Understanding BGP as a Service
The BGP as a Service (BGPaaS) feature allows a guest virtual machine (VM) to place routes in its own virtual routing and forwarding (VRF) instance using BGP.
Contrail BGPaaS Features
Using BGPaaS with Contrail Networking requires the guest VM to have connectivity to the control node and to be able to advertise routes into the VRF instance.
With the BGPaaS feature:
The vRouter agent is able to accept BGP connections from the VMs and proxy them to the control node.
The vRouter agent always selects one of the control nodes that it is using as an XMPP server.
Contrail Networking provides route export functionality for BGPaaS sessions. The next hop for all routes advertised to the tenant VM is set to the default gateway address of the subnet of the tenant VM. This allows the tenant BGP implementation to be relatively simple, by not requiring support for recursive resolution of BGP next hops.
The BGPaaS object is associated with a virtual machine interface, not just a virtual machine (VM), which enables a tenant VM to have BGP sessions in multiple virtual networks, if required.
BGPaaS in Contrail Networking has the following features:
By default, all BGPaaS sessions are configured to have bidirectional exchange of routes. The Boolean property bgpaas-suppress-route-advertisement ensures no advertisement of routes to the tenant VM.
If inet6 routes are being advertised to the tenant VM, they are advertised with the IPv6 subnet's default gateway address as the BGP next hop. A Boolean property, bgpaas-ipv4-mapped-ipv6-nexthop, causes the IPv4 subnet's default gateway, in IPv4-mapped IPv6 format, to be used instead as the next hop.
If multiple tenant VMs in the same virtual network have BGPaaS sessions and they use eBGP, the standard BGP AS path loop prevention rules prevent routes advertised by one tenant VM from being advertised to the other tenant VMs. The as-override field, added to the existing
BgpSessionAttributesin the BGPaaS object, causes the control node to replace the AS number of the tenant VM with it's own AS number, when advertising routes learned from a tenant VM to another tenant VM in the same virtual network. The tenant VM does not need to implement any new functionality.
Contrail Networking provides support for high availability (HA) architectures, BGPaaS supports control node zone selection, with options available to configure BGPaaS control node zone peers.
This capability enables you to set up primary and secondary control node zones, which can have one or more control nodes. The reason for this is because BGPaaS is often being relied upon to provide routing to and from VNFs, which are comprised of several nodes across different computes, and the VNFs usually rely upon two BGP peers for HA. These control node zone features increase the robustness and failover capabilities for BGPaaS in Contrail.
The following are caveats:
BGP sessions must use IPv4 transport.
The VNF must support RFC 2545, Use of BGP-4 Multiprotocol Extensions for IPv6 Inter-Domain Routing, to carry IPv6 routes over the IPv4 peer.
Only IPv4 (inet) and IPv6 (inet6) address families are supported.
The following features are supported in Contrail Networking for BGPaaS configuration:
Global-System-Config has an option to add, modify, or delete control node zones
Control-Node-Zone has an option to add, modify, or delete control nodes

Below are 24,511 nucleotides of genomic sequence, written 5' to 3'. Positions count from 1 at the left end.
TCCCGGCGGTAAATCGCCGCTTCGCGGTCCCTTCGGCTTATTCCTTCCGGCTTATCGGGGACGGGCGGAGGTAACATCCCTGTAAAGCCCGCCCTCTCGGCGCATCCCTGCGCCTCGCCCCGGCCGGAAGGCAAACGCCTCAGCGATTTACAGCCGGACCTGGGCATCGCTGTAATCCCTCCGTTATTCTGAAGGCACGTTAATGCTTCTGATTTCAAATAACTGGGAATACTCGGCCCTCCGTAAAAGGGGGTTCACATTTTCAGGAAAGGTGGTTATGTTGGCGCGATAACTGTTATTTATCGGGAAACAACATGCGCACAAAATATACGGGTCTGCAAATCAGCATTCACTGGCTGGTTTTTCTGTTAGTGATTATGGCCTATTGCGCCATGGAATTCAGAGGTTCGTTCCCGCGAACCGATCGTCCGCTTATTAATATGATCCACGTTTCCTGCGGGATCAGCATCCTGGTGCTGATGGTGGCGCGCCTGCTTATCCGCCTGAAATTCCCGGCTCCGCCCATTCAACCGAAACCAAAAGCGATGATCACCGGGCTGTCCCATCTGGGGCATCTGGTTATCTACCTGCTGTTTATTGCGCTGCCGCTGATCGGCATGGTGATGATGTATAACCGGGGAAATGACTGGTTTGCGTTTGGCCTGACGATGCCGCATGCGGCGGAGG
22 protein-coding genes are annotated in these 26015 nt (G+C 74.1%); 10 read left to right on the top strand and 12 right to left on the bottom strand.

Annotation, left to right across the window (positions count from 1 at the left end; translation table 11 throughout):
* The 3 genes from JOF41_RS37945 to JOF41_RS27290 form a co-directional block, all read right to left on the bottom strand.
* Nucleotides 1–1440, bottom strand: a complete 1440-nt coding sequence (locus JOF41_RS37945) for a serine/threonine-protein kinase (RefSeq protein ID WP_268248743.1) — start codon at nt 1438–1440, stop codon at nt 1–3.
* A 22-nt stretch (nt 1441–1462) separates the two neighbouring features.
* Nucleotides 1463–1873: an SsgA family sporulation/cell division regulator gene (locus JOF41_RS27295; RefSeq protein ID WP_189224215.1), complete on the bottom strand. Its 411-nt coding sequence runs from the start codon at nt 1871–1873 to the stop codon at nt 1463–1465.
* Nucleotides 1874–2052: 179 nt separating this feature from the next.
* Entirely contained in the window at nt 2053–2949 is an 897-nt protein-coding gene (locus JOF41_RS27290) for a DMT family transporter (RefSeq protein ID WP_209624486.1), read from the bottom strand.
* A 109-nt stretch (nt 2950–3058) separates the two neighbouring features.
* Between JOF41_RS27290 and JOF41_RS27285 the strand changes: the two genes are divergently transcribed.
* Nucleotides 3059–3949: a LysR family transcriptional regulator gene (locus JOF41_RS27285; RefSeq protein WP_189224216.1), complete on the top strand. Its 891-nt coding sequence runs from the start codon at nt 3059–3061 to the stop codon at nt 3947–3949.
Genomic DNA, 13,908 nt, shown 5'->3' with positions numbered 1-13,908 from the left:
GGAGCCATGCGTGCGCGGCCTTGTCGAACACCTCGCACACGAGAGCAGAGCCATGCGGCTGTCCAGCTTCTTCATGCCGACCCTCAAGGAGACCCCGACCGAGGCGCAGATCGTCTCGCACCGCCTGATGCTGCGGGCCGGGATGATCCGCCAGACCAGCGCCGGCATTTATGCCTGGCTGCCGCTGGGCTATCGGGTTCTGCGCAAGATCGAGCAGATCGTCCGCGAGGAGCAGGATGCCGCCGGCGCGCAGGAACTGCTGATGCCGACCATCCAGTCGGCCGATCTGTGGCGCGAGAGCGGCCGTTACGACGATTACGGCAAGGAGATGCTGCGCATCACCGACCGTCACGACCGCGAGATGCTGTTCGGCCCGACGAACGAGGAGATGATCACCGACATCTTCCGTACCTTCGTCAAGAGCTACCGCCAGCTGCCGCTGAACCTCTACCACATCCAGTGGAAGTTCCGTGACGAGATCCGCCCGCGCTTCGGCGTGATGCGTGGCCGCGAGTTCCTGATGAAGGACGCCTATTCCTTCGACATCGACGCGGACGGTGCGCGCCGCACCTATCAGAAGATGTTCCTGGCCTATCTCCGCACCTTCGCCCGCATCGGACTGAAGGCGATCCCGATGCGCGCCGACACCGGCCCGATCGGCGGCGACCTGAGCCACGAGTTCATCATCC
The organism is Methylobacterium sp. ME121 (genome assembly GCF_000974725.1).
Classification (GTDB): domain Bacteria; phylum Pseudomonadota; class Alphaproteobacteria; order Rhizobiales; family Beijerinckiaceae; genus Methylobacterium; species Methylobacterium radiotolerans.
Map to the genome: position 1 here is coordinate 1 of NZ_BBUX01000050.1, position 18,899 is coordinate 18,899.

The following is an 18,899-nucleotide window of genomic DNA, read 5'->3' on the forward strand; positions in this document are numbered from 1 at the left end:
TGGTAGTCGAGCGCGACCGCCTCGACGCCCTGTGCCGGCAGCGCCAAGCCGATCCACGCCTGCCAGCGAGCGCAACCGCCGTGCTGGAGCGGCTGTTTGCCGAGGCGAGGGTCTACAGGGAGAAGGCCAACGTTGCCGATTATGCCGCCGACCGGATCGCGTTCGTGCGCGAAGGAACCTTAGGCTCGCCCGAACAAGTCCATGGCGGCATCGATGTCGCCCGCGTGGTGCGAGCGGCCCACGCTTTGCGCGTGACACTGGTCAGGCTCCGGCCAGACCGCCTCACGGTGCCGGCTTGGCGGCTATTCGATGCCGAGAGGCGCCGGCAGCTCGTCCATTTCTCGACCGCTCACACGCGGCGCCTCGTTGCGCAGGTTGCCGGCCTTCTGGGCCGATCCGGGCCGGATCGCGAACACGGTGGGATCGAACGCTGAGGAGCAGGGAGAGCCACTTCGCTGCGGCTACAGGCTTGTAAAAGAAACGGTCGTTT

Control node has an option to add, modify or delete a control node zone and it can have only one control node zone
BGPaaS has an option to add, modify, or delete a primary or secondary control node zone
If control node zone has more than one control-node, selection of control-node for BGP Peering is random in a control node zone
Using just one control node in each zone, VNF can predictably establish bgp-peering to that particular control node.
BGPaaS Use Cases
This section provides example scenarios for implementing BGPaaS with Contrail.
Dynamic Tunnel Insertion Within a Tenant Overlay
Various applications need to insert dynamic tunnels into virtual networks. Virtual network functions (VNFs) provide the function of tunnel termination. Tunnel termination types vary across application types, such as business VPN, mobility small site backhaul, VPC, and the like. The key requirement is that tunnels need to insert dynamically new network reachability information into the virtual network. The predominant methods of tunnel network reachability insertion use BGP.
BGPaaS allows the migration of brownfield VNFs into Contrail, preserving the application behavior and requirement for BGP, without rewriting the application.
Figure 1 shows the need to insert a dynamic tunnel into a virtual network.
Dynamic Network Reachability of Applications
The Domain Name System (DNS) is a widespread application that uses BGP as a mechanism to tune reachability of its services, based on metrics such as load, maintenance, availability, and the like. As DNS services are migrated to environments using overlays, a mechanism to preserve the existing application behavior and requirements is needed, including the ability to announce and withdraw reachability to the available application.
This requirement is not limited to DNS. Other applications, such as virtualized evolved packet core (vEPC) and others, use BGP as a mechanism for network reachability based on availability and load.
Liveness Detection for High Availability
Various keepalive mechanisms for tenant reachability have been provided by network components such as BGP, OSPF, PING, VRRP, BFD, or application-specific mechanisms. With BGP on the vRouter agent, BGP can be used to provide a liveness detection mechanism between the tenant on the local compute node and the services that the specific tenant VM is providing.